[so… I tagged this one as informative/expository writing because I guess you are just describing something, but if you think about it… it really should be persuasive because a really good description would persuade someone not to touch that treasure chest… and to make it really good, you should probably embed that description in a story, so that there’s some consequences and motivation for opening it… so, this prompt, like so many others, is actually some kind of overlapping Venn diagram of Common Coreness… real writing doesn’t play nice, does it? I made this comment recently: the best non-fiction I know is narrative. But, it’s really all three at once. Fine, I’ll make a picture to show it:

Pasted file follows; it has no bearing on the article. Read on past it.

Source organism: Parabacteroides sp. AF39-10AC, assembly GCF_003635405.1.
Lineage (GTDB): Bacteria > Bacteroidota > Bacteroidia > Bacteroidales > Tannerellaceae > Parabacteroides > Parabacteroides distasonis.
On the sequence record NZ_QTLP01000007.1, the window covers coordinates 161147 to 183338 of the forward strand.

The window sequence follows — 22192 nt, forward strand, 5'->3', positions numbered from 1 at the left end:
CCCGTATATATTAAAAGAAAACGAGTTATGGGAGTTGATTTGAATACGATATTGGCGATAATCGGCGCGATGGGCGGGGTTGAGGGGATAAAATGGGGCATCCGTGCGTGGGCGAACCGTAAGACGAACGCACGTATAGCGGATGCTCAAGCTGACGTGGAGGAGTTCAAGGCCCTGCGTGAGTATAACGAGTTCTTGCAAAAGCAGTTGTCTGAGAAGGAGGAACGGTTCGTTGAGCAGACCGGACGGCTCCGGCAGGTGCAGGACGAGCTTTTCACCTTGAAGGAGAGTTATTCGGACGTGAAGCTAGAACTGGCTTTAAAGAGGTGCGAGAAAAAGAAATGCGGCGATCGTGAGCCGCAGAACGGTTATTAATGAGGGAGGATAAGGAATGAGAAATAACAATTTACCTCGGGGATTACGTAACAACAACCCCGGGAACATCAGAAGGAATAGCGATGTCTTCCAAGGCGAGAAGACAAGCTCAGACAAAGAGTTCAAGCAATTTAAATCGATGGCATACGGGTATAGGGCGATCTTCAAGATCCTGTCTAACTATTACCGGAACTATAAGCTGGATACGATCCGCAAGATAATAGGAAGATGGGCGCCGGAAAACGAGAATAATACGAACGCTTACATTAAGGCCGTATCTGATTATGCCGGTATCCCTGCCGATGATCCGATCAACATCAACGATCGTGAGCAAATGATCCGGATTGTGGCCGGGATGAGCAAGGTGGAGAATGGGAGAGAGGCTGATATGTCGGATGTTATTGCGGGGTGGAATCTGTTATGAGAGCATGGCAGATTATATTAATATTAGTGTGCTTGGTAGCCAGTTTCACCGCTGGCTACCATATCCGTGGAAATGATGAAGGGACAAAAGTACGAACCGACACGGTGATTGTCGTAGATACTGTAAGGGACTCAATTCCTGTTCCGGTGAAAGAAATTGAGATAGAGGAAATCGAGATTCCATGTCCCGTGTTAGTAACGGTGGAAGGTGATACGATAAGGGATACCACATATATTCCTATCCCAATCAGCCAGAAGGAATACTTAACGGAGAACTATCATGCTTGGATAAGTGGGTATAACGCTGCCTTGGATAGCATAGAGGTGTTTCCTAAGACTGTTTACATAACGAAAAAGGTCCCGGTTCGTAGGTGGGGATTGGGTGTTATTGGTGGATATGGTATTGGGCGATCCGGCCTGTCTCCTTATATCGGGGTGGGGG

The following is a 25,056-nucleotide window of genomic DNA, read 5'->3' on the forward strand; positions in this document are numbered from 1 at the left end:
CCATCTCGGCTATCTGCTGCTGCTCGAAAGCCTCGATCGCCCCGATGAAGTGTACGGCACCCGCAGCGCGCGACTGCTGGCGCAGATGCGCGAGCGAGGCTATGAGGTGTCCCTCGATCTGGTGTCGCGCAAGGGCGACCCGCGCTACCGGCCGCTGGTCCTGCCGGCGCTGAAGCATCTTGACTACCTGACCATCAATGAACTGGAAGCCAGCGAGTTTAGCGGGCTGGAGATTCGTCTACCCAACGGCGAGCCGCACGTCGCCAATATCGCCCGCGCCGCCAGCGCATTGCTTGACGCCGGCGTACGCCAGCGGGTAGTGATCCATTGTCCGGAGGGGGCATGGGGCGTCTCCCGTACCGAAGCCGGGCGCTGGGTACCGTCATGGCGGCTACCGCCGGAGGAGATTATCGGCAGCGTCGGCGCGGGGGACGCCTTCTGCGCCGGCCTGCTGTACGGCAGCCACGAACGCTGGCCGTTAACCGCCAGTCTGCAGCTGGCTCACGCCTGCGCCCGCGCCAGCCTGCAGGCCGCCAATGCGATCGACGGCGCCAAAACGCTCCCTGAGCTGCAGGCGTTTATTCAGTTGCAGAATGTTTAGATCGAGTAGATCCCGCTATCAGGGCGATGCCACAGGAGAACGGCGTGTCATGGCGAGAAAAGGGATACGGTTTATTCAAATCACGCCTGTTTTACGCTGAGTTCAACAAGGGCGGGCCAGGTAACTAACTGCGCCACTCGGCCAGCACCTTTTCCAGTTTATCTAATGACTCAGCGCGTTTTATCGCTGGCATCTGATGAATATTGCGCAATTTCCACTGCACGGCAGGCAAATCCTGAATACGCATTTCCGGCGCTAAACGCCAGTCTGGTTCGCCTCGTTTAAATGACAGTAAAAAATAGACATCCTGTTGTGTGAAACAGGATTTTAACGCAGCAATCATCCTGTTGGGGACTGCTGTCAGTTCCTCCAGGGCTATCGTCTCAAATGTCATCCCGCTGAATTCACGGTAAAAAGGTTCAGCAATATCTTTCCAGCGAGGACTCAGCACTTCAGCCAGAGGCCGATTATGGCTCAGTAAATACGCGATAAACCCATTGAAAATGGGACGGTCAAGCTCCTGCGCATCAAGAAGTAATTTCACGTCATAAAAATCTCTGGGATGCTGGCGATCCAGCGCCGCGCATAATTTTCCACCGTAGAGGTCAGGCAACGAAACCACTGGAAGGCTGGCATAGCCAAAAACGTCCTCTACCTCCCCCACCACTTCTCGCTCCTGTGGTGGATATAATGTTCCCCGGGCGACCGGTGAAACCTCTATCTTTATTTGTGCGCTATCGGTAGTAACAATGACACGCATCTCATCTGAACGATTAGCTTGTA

For examples of writers who hit the center of that Venn diagram, I’d probably point to these:
- Michael Lewis: Moneyball and The Big Short
- David Foster Wallace: Consider the Lobster and A Supposedly Fun Thing…
- George Saunders: The Braindead Megaphone
All this to say, I struggle with putting prompts up and assigning them a Common Core category… it seems pretty rare and artificial to have a prompt that fits in just one category. Ugh. I don’t know who to see about this.
Also, as long as I’ve got you on the line, and I’m commenting on this one… fair warning to teachers: use this prompt at your own risk.]
UPDATE: @rogre with this: “A pirate interests himself with uncommon ore, not Common Core.”